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Public urged to have their say on Stormont's healthcare restructuring plans

Published 11/11/2016

Health minister Michelle O'Neill said she wants to ensure any change is carefully thought through
Health minister Michelle O'Neill said she wants to ensure any change is carefully thought through

The public has been asked to have their say on Stormont plans to restructure healthcare delivery in Northern Ireland.

Health minister Michelle O'Neill has launched a consultation exercise on the criteria to be used when making key decisions around the reconfiguration of services.

Last month, Mrs O'Neill outlined a 10-year road map to transform the region's under-pressure health service.

The blueprint was the response to an independent analysis of the struggling system by a panel of experts.

The closure of hospital buildings is not envisaged in the action plan, but there will be a restructuring of the services provided by the network of existing facilities.

The minister said she proposed using seven criteria to assess if specific services need to be changed and are sustainable.

The consultation will run longer than the normal eight weeks to take account of the Christmas period and will include a series of consultation meetings across Northern Ireland.

"We are embarking on a time of major change in Health and Social Care (HSC) in the north and I want to ensure any change is carefully thought through and planned with the input of as many stakeholders as possible," said Mrs O'Neill.

"The criteria, if adopted, will be at the heart of informing future decisions to be taken about changing health services where their future delivery needs to be improved or where continuation in their present form is unsustainable.

"Where services are unsustainable, we may need to change how we manage the service, deliver better services in fewer sites, improve patient pathways or use innovative technologies to achieve better outcomes for patients across the north. All future changes will be designed with the involvement of those who use and those who provide services, and further consultation will be undertaken on specific service changes."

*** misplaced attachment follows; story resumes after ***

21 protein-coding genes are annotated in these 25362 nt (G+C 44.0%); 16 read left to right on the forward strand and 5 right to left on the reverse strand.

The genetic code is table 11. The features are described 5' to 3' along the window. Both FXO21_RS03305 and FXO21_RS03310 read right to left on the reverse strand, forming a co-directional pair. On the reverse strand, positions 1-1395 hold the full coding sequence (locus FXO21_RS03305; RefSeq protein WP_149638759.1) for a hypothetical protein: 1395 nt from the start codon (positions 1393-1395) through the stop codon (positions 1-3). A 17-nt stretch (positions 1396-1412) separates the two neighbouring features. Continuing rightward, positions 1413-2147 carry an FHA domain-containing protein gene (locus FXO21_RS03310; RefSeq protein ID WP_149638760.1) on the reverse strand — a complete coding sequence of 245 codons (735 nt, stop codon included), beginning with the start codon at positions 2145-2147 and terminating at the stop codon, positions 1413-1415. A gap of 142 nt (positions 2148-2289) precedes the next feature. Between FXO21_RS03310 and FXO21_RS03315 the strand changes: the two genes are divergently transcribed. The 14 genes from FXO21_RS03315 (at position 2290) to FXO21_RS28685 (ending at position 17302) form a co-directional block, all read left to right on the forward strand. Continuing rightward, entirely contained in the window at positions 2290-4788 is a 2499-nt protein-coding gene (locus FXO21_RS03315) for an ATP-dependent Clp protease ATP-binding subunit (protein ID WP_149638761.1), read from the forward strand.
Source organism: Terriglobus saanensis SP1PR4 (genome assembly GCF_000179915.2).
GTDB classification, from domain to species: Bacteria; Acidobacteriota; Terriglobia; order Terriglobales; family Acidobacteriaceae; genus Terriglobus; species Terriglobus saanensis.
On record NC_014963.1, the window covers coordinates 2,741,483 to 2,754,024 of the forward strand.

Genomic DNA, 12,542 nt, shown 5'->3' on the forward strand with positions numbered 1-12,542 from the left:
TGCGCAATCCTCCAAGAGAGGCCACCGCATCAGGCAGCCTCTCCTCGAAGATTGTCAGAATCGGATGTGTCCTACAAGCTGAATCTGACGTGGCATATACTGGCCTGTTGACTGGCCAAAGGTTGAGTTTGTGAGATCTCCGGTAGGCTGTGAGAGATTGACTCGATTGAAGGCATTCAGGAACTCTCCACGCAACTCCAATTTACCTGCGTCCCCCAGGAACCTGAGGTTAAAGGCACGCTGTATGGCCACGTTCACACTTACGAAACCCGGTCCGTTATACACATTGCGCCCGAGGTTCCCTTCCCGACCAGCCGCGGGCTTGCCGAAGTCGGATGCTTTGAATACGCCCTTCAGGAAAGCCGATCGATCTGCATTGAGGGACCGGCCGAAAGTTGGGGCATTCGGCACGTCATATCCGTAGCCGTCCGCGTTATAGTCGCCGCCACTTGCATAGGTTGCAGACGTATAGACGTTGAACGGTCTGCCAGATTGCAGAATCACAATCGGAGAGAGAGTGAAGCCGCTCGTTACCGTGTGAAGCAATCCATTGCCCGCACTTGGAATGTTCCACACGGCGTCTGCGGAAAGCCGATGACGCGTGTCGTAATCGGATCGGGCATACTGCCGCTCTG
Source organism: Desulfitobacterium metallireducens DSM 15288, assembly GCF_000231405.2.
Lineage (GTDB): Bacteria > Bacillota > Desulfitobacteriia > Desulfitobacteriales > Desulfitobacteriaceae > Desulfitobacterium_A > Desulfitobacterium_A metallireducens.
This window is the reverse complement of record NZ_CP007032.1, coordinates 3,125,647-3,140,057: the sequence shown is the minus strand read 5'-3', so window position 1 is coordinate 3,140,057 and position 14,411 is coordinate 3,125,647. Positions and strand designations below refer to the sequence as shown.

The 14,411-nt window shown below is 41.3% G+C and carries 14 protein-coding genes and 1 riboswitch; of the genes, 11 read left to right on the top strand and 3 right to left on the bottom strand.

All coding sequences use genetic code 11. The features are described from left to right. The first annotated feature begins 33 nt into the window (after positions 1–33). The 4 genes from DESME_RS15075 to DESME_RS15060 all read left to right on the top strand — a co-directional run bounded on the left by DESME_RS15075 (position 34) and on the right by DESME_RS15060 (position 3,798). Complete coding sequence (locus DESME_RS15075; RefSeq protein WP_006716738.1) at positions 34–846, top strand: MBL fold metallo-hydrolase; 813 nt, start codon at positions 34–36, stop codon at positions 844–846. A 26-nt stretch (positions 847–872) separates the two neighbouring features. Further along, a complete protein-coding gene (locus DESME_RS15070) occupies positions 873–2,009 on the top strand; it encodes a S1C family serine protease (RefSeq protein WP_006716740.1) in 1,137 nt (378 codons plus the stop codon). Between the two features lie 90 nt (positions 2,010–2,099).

The minister added: "At the heart of this is the core aim of ensuring patients receive the best care available the first time, every time, even if that means travelling further for treatment, resulting in better health outcomes for the patient, with quicker recovery times and less need for follow-up care. It's so important to get the criteria right at the very beginning of the process, so that we have a clear and transparent framework for assessing how we configure services in the future.

"I encourage you to have your say. Your views are of great importance and they will be given full consideration in reaching my decision on whether to adopt the criteria which will reconfigure services in the future."

The criteria set out in the consultation document are:

:: There is evidence that the outcomes for patients using these services are below acceptable levels either in the services as a whole or in particular hospitals, or where there are safety concerns.

:: There is a clear clinical pathway for the patient population. Co-created with patient groups.

:: The service cannot meet professional standards or minimum volumes of activity needed to maintain expertise.

:: The permanent workforce required to safely and sustainably deliver the service is not available/cannot be recruited or retained, or can only be secured with high levels of expensive agency/locum staff.

:: The training of junior doctors cannot be provided to acceptable levels.

:: There is an effective alternative 'out of hospital' care model or an alternative 'shared care' delivery model.

:: The delivery of the service is costing significantly more than that of peers or of 'out of hospital' alternatives due to a combination of the above factors.

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